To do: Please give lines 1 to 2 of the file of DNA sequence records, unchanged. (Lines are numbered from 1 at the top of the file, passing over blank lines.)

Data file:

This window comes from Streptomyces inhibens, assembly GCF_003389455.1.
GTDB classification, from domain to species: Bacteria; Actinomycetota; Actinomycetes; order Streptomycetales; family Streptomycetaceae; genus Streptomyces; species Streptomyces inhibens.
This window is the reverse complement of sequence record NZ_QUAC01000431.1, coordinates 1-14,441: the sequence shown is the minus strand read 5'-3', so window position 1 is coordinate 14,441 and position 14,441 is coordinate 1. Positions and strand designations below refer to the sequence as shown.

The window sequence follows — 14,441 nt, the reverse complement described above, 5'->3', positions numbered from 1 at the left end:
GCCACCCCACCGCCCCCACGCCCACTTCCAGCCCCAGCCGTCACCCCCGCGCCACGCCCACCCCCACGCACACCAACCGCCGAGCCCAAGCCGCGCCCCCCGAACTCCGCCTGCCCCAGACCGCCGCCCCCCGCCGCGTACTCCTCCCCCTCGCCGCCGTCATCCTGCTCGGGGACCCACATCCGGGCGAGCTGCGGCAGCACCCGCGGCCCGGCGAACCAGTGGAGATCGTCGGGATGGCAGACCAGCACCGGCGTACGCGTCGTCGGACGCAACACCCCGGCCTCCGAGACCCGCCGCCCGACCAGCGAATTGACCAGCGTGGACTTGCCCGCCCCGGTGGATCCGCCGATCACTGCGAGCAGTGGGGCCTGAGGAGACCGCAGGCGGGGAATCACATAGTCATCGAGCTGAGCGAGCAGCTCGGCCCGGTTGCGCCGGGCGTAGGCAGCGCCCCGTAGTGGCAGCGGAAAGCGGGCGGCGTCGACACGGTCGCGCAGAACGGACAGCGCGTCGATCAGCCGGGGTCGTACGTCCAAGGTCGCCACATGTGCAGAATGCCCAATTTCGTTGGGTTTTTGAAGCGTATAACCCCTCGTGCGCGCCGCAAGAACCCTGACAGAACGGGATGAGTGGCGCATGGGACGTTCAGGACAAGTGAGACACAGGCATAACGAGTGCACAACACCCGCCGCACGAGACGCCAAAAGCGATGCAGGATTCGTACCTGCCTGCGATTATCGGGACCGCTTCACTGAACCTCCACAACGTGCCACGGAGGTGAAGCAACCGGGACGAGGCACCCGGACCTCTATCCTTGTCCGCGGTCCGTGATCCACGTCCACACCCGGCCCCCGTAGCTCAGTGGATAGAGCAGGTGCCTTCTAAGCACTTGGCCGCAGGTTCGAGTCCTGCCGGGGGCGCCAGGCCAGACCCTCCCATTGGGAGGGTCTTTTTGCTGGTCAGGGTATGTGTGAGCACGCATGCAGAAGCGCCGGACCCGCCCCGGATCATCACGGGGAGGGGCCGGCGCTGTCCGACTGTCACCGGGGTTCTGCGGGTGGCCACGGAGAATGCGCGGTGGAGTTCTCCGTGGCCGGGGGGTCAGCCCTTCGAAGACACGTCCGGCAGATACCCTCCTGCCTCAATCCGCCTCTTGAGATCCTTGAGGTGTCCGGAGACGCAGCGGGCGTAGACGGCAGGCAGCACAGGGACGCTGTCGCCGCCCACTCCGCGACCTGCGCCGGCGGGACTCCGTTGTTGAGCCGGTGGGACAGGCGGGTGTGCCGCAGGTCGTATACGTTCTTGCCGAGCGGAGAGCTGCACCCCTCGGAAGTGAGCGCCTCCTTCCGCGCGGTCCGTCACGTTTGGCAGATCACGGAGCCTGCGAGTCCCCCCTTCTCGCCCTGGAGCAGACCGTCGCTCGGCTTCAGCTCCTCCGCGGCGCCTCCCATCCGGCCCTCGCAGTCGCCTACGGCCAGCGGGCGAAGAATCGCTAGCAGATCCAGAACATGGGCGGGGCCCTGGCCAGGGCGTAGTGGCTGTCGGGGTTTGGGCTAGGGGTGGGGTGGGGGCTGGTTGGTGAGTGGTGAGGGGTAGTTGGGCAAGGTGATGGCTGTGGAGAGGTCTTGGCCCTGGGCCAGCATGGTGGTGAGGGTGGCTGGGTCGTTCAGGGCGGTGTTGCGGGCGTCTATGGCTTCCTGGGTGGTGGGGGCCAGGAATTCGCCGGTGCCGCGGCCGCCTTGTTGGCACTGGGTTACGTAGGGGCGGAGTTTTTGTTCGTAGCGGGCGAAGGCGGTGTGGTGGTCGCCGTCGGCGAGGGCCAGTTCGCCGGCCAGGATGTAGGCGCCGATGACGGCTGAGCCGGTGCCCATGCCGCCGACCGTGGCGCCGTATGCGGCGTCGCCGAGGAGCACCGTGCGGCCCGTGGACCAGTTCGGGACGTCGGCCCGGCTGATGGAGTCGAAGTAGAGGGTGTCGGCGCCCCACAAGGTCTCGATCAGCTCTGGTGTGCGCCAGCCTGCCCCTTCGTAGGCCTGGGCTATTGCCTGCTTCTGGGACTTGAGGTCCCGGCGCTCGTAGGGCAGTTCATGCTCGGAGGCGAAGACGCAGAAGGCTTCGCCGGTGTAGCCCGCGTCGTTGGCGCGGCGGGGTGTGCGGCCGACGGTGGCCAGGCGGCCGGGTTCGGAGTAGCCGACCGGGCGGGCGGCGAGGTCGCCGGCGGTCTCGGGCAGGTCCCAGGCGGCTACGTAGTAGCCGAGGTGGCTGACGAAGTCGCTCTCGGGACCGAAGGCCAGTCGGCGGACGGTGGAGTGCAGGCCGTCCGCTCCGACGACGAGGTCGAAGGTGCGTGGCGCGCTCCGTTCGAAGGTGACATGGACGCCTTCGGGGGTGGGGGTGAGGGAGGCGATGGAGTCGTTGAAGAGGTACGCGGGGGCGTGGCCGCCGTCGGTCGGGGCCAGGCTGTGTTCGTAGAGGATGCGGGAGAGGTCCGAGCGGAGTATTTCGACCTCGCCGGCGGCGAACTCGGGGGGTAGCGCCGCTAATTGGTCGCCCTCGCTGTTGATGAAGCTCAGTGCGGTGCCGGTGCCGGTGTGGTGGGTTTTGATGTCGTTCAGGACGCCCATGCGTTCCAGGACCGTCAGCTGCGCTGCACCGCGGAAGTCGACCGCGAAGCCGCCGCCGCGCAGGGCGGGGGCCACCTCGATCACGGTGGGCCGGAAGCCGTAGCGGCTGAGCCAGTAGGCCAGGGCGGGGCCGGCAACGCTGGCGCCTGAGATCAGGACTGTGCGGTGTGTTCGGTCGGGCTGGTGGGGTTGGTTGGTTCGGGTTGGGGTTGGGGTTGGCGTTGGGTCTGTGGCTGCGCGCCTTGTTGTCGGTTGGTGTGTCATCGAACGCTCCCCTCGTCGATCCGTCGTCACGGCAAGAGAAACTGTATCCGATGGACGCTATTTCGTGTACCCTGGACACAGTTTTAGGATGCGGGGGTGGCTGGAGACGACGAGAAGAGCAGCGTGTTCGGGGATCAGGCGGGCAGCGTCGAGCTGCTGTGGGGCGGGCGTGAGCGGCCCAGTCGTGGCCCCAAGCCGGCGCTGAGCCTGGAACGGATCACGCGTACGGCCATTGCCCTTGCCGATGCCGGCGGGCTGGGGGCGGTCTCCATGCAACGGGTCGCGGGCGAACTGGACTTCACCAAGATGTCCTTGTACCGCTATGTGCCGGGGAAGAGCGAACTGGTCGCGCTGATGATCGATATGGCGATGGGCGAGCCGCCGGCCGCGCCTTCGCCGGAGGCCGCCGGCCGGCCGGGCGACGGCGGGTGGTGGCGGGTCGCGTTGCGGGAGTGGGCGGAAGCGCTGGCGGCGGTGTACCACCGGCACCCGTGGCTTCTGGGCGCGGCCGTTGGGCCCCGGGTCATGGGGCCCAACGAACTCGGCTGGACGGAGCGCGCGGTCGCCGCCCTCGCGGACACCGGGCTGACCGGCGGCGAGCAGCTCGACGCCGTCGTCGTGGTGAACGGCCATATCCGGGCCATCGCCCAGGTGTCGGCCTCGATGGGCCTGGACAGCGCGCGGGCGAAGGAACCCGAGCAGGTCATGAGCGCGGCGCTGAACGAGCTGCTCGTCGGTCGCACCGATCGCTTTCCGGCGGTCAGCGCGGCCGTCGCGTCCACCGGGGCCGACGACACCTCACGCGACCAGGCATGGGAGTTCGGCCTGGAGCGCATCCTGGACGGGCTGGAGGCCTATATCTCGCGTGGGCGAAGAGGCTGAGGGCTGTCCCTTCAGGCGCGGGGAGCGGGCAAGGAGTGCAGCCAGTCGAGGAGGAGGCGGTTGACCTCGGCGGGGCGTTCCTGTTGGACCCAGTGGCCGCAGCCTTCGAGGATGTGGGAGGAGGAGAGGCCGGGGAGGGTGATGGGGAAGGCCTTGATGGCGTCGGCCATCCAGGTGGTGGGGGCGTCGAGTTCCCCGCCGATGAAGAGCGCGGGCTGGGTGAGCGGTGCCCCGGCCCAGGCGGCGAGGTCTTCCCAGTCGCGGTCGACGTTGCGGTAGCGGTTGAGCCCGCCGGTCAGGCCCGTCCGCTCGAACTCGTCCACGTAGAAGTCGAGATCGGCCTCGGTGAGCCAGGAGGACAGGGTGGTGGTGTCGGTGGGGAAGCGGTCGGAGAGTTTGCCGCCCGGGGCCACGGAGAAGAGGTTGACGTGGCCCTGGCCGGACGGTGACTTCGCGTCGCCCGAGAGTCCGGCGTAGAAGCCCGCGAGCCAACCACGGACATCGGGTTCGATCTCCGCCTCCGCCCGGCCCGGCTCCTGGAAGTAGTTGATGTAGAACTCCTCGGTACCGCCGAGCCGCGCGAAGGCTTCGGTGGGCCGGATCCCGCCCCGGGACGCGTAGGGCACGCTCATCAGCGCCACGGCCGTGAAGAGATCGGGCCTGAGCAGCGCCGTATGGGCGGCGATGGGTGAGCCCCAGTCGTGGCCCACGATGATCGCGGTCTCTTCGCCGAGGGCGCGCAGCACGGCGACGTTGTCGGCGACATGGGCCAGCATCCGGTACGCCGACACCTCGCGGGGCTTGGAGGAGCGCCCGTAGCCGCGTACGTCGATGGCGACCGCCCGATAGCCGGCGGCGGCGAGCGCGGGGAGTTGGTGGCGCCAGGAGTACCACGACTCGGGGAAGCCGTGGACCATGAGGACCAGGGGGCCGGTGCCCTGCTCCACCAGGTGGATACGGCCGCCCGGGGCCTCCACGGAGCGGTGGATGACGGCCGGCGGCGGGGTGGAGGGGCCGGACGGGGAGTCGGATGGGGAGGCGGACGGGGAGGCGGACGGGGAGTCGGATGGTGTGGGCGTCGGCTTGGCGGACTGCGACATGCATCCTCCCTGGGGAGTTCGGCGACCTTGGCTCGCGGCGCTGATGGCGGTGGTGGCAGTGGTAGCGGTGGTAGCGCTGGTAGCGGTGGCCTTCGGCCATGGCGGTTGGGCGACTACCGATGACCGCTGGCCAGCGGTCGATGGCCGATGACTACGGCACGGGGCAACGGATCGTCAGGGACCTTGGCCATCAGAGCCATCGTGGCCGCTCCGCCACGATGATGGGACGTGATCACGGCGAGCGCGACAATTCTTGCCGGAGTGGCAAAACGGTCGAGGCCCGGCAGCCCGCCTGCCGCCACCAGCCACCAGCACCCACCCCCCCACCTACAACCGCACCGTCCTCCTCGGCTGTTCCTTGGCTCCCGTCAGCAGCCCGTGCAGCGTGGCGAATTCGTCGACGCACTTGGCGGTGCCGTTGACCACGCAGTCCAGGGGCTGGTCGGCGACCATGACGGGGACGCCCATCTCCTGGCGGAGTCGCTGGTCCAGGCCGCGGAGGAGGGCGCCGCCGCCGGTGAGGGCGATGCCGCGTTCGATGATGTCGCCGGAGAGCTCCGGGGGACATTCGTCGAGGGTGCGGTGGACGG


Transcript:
This window comes from Streptomyces inhibens, assembly GCF_003389455.1.
GTDB classification, from domain to species: Bacteria; Actinomycetota; Actinomycetes; order Streptomycetales; family Streptomycetaceae; genus Streptomyces; species Streptomyces inhibens.